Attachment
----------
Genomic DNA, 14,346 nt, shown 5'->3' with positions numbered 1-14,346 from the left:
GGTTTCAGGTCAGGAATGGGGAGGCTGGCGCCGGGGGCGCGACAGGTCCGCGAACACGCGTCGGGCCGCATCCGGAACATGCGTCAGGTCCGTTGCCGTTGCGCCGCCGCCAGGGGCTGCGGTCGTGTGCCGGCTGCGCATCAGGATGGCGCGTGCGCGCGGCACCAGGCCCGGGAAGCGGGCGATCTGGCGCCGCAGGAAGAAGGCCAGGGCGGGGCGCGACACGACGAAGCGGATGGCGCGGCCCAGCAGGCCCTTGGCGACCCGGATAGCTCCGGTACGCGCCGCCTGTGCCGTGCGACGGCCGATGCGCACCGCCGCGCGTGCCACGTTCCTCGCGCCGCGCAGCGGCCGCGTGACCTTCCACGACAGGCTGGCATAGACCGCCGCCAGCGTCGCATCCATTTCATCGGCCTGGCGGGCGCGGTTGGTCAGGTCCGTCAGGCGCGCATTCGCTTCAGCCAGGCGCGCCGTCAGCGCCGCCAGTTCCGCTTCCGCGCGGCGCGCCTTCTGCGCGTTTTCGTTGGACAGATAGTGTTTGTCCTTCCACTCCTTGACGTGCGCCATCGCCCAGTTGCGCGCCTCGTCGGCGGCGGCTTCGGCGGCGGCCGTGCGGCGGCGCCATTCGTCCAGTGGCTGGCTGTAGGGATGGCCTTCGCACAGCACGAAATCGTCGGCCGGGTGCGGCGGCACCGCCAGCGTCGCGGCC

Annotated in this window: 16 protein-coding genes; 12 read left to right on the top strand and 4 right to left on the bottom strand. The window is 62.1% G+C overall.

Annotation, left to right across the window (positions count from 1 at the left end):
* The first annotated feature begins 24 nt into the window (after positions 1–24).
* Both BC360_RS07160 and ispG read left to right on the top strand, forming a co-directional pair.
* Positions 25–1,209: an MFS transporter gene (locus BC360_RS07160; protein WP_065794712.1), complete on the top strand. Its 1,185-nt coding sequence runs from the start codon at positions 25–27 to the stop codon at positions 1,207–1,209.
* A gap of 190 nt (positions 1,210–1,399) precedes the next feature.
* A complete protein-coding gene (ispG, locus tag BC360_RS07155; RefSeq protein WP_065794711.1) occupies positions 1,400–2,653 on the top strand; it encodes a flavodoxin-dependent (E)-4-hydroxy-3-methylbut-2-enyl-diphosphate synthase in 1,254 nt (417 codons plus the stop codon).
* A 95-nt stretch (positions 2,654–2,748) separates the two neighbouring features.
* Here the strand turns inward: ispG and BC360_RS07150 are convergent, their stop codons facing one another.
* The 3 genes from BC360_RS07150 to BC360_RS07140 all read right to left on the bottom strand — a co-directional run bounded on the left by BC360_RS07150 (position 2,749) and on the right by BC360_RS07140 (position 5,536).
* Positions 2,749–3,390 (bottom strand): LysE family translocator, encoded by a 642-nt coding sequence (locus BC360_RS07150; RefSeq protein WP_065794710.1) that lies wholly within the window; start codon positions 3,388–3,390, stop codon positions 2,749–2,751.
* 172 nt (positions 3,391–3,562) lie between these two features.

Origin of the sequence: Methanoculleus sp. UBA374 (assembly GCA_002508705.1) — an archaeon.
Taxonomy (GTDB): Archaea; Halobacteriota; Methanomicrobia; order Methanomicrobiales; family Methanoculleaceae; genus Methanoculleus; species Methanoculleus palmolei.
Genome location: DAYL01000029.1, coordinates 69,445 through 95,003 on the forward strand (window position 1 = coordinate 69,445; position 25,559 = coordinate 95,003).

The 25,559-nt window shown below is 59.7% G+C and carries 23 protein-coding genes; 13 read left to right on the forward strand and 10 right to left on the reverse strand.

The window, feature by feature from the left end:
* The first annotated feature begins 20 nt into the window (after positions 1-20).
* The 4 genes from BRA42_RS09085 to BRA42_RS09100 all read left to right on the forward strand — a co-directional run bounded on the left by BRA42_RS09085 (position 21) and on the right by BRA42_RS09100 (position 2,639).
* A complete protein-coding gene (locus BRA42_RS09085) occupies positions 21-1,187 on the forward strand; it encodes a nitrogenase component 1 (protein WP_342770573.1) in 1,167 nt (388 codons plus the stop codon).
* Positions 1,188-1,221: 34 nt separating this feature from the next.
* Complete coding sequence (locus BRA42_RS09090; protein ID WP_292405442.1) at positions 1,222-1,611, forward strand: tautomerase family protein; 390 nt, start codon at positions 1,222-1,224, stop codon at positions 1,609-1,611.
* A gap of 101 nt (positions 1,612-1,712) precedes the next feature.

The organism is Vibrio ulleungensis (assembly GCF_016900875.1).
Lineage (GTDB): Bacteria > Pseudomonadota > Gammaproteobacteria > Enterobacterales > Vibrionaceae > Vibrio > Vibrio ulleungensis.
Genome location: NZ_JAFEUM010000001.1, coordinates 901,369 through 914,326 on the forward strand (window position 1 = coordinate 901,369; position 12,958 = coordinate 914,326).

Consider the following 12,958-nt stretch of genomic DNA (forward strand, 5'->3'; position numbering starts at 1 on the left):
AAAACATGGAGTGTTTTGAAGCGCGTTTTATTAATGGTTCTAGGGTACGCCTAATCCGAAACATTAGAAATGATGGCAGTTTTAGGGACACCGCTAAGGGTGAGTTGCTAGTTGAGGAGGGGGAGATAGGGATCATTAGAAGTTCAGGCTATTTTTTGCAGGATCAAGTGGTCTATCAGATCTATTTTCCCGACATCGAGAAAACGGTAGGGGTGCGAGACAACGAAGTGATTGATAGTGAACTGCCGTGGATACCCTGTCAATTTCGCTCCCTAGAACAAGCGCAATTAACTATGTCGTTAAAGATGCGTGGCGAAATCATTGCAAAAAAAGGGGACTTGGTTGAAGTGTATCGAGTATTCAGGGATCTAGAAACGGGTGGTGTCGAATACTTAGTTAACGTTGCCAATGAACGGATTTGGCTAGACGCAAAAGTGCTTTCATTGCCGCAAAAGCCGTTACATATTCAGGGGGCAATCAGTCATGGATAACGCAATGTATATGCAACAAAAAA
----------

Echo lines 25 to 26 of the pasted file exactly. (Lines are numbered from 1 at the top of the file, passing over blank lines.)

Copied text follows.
* A gap of 101 nt (positions 1,612-1,712) precedes the next feature.

The organism is Vibrio ulleungensis (assembly GCF_016900875.1).